WASHINGTON (CBS) -- President Obama will announce Wednesday that he's naming Vice President Biden to lead an inter-agency process to formulate policies designed to lower the likelihood of any future Newtown-like tragedies, White House officials tell CBS News.
The White House aides say Mr. Obama won't announce significant new policies on gun control or other Newtown-related issues. Instead, he will discuss an administration process to look at all issues related to the elementary school massacre, the officials say.
After a gunman killed 26 people, including 20 children, at Sandy Hook Elementary School in Newtown, Conn., Friday, the president declared that changes must be made, but was initially vague on what sorts of changes, especially to gun laws, he would seek, other than to say he would talk with mental health professionals and lawmakers about how to move forward.
On Tuesday, a day after Mr. Obama met with Biden and members of his Cabinet about guns and violence, White House Press Secretary Jay Carney provided more details about the sort of gun control legislation Mr. Obama could back.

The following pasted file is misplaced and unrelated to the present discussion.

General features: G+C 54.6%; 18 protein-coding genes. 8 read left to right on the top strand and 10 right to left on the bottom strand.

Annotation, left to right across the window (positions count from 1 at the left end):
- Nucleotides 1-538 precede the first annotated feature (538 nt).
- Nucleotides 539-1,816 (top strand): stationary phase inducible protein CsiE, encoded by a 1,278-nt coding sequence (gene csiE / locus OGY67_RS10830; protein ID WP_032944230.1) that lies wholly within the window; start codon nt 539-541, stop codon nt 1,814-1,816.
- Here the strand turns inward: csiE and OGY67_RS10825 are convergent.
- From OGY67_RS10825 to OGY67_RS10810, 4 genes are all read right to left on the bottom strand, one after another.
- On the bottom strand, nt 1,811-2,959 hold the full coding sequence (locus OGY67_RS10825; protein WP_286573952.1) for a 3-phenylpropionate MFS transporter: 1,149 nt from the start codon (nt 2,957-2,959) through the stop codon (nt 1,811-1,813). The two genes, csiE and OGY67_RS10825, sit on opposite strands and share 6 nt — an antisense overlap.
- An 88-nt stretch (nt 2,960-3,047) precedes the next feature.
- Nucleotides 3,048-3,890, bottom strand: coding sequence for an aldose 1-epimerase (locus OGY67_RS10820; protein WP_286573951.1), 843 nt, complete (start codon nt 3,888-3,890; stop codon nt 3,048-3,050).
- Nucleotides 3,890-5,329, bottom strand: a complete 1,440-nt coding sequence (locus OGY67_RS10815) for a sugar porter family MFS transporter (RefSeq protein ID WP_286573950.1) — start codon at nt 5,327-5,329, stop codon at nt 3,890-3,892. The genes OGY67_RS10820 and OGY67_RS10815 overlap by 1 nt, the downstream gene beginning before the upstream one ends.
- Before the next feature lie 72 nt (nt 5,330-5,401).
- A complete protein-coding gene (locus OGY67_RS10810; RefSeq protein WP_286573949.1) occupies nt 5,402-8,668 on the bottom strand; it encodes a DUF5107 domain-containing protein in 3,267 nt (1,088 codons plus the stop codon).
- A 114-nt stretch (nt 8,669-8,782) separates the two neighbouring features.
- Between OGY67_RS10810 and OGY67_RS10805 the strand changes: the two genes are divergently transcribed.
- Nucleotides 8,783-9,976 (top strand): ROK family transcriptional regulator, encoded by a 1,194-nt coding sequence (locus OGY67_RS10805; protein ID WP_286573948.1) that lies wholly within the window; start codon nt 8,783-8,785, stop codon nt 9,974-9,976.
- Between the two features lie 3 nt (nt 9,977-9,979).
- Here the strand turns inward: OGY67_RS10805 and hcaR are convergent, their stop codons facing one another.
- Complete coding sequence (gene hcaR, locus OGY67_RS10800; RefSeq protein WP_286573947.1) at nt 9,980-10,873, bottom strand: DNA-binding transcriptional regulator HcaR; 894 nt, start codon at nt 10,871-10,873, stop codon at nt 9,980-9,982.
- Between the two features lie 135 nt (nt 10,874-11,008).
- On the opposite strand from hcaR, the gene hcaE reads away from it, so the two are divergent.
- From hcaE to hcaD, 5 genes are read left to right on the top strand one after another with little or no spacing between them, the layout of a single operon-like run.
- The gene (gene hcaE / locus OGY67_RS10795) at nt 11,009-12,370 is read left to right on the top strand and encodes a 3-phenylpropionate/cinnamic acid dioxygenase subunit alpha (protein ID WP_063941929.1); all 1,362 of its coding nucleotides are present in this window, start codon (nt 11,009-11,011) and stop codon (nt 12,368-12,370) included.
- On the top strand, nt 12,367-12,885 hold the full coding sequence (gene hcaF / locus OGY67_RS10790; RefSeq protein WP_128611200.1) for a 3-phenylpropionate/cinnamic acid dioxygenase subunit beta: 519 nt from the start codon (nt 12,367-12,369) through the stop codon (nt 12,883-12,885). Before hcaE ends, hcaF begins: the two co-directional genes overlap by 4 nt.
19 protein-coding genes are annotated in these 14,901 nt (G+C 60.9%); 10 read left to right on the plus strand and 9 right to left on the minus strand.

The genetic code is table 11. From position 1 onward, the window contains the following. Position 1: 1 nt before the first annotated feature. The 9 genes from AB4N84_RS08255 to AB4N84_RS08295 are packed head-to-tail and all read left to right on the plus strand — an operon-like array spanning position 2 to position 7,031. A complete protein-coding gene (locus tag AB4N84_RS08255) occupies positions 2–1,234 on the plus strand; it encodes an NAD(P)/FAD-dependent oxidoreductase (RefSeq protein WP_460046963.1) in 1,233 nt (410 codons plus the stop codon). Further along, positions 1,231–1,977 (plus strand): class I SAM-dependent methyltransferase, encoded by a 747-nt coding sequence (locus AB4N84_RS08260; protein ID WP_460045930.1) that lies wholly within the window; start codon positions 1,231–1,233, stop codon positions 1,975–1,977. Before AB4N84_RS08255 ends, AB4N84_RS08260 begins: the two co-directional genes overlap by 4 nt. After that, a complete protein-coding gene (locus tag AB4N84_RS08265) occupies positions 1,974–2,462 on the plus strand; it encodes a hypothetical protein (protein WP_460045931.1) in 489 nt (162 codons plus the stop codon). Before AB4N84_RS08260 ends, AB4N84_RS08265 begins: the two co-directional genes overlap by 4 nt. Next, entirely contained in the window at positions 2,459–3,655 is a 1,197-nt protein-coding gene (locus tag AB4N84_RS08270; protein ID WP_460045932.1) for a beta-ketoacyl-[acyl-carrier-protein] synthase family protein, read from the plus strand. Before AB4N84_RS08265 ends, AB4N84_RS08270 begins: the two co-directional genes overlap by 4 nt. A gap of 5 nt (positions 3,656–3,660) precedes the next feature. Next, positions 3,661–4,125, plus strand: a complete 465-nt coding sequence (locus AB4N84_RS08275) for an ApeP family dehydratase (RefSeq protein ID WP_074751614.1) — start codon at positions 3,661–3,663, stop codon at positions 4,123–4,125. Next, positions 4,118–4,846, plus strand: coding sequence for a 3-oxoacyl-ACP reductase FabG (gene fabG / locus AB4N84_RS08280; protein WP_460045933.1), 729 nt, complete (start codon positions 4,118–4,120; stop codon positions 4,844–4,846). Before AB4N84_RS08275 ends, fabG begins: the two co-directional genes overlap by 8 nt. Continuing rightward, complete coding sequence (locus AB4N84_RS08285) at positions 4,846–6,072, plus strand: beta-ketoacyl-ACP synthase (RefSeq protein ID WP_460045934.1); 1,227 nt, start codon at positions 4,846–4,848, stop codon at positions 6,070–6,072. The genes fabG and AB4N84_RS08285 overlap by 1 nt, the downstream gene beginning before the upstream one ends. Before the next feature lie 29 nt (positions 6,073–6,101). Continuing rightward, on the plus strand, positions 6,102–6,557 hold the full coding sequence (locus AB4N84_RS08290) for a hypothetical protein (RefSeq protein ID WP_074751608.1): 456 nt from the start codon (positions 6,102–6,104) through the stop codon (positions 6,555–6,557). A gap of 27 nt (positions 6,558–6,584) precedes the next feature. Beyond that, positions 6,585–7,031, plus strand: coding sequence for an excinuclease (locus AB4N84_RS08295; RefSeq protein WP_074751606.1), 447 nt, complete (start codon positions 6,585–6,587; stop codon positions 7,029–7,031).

Carney said the president would consider measures limiting high-volume ammunition and closing the "gun show loophole" - a provision that allows people to circumvent background checks by purchasing a gun from an unlicensed seller at gun shows, online and via other venues.
The president also backs a ban on assault weapons, Carney said. Mr. Obama's advisers insist he has long been behind such a ban, even though the president did not push the issue after previous mass shootings in Tucson, Ariz., and Aurora, Colo.
But Carney insisted that legislation alone won't solve the problem of gun violence. "It is a simply a fact that legislation that addresses access to certain types of weapons or magazines or how we perform background checks, while they have merit and the president supports the ones that I've mentioned, would not alone address this problem," he said.
Since the Newtown carnage, sentiment on Capitol Hill and in polls appears to have shifted toward tighter gun control laws. The nation's most influential gun rights group, the National Rifle Association, initially went mum after the Newtown shooting, but now promises "meaningful contributions" aimed at avoiding another Newtown.